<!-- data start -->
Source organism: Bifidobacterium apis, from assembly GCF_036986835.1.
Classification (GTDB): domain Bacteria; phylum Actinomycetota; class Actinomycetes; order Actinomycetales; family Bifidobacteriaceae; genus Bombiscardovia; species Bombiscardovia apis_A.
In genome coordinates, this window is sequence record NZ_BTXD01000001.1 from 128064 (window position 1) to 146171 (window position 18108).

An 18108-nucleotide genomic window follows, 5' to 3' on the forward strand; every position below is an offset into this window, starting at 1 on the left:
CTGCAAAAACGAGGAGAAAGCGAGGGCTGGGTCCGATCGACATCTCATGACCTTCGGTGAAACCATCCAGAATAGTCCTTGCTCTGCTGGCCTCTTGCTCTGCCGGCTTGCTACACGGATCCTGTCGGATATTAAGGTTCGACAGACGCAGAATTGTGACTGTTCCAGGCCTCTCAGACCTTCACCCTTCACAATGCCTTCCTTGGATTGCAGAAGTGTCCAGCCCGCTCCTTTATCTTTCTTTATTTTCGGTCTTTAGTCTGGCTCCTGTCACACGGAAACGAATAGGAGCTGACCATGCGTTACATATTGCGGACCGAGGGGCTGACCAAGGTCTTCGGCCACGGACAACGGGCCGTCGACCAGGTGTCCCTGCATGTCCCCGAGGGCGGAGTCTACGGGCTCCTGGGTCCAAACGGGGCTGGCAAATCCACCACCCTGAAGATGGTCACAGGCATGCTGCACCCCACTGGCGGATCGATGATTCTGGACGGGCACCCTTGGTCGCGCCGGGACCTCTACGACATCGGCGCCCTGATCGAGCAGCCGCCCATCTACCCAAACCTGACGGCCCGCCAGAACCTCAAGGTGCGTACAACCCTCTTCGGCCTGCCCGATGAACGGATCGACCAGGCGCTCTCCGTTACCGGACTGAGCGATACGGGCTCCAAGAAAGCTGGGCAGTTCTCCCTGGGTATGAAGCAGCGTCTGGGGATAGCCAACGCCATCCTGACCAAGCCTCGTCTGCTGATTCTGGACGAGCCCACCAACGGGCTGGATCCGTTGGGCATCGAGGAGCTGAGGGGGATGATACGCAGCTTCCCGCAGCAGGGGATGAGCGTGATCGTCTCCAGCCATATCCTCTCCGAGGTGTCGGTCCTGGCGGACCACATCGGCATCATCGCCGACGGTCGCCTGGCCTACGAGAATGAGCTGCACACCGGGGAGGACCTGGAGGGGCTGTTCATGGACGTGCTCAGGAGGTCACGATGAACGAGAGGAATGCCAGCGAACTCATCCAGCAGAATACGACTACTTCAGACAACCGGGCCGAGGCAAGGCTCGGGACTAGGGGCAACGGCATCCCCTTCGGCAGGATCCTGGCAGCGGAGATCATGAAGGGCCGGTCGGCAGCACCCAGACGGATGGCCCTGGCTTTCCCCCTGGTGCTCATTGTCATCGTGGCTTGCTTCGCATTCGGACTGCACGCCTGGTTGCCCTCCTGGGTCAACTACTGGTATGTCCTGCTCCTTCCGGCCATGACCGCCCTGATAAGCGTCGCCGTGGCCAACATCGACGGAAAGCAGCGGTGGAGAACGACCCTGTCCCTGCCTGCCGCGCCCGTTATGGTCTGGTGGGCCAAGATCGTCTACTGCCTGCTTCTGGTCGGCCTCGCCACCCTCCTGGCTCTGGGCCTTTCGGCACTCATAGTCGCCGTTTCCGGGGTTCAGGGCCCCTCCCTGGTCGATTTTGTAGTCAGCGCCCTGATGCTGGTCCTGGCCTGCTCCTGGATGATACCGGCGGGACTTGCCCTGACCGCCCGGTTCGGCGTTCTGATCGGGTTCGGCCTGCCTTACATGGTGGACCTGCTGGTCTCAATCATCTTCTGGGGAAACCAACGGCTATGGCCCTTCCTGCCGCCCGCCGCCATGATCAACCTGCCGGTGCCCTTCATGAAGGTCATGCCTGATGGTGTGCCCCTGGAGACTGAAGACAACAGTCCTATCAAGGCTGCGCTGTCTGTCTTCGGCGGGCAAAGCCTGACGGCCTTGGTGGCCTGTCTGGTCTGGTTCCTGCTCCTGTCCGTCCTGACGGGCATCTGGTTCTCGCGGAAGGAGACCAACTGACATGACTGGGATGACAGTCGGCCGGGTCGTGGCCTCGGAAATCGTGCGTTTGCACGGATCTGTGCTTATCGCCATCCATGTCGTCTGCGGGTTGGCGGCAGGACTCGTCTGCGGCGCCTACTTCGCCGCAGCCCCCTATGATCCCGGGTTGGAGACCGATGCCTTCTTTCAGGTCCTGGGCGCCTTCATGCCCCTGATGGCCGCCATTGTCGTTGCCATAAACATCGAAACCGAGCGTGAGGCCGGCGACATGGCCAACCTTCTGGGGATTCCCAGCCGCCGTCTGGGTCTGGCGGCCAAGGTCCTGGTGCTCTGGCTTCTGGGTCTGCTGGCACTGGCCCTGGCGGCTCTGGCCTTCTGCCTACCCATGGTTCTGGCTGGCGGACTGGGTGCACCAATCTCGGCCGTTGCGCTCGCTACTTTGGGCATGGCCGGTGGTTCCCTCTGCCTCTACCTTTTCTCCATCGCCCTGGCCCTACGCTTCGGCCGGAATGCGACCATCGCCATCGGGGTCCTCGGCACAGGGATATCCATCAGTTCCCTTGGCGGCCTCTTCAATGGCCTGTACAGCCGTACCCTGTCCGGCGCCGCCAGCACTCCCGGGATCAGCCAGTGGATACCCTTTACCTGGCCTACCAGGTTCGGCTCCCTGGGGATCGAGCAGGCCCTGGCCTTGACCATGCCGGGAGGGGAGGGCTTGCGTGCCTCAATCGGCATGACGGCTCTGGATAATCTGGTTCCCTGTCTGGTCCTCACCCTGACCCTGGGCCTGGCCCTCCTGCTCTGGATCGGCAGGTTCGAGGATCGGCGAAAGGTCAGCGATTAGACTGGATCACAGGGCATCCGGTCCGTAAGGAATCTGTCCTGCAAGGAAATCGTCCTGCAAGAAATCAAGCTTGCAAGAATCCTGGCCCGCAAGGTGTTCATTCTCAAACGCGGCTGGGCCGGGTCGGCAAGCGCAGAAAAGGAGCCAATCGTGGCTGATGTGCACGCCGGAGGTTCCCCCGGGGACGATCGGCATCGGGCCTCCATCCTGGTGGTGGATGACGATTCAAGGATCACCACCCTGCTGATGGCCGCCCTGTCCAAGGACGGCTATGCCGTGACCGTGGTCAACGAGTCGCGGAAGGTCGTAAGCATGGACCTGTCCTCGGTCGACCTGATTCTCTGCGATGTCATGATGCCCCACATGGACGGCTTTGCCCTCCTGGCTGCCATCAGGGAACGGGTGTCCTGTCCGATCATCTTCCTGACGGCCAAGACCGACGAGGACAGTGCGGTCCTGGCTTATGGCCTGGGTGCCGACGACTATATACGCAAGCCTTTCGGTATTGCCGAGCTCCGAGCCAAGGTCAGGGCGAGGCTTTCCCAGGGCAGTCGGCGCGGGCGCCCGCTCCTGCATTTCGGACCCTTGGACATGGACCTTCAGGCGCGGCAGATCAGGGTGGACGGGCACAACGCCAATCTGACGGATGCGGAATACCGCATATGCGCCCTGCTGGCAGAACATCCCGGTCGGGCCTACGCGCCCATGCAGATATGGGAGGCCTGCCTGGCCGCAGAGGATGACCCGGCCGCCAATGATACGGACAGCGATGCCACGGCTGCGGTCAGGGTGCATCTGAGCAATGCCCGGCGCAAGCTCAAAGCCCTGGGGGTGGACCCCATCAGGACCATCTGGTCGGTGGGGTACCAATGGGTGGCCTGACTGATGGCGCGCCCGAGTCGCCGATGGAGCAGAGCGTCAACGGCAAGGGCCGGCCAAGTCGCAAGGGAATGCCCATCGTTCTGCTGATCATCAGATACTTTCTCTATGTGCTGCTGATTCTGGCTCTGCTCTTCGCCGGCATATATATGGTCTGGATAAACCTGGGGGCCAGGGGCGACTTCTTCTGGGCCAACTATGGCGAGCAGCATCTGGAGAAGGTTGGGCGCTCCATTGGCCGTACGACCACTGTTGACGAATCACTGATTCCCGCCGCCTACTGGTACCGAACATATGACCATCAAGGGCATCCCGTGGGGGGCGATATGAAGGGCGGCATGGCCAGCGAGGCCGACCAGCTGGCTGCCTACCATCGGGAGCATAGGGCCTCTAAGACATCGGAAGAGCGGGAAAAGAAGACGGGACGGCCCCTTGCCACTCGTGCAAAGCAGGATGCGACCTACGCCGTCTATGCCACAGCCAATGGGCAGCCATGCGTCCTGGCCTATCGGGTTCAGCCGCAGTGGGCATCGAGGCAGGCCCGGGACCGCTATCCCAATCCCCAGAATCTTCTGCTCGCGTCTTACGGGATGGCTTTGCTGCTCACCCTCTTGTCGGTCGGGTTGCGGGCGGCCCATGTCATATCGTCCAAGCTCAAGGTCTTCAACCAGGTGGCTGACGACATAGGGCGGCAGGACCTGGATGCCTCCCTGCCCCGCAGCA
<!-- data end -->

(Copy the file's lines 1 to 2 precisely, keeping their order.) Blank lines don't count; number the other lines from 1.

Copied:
Source organism: Bifidobacterium apis, from assembly GCF_036986835.1.
Classification (GTDB): domain Bacteria; phylum Actinomycetota; class Actinomycetes; order Actinomycetales; family Bifidobacteriaceae; genus Bombiscardovia; species Bombiscardovia apis_A.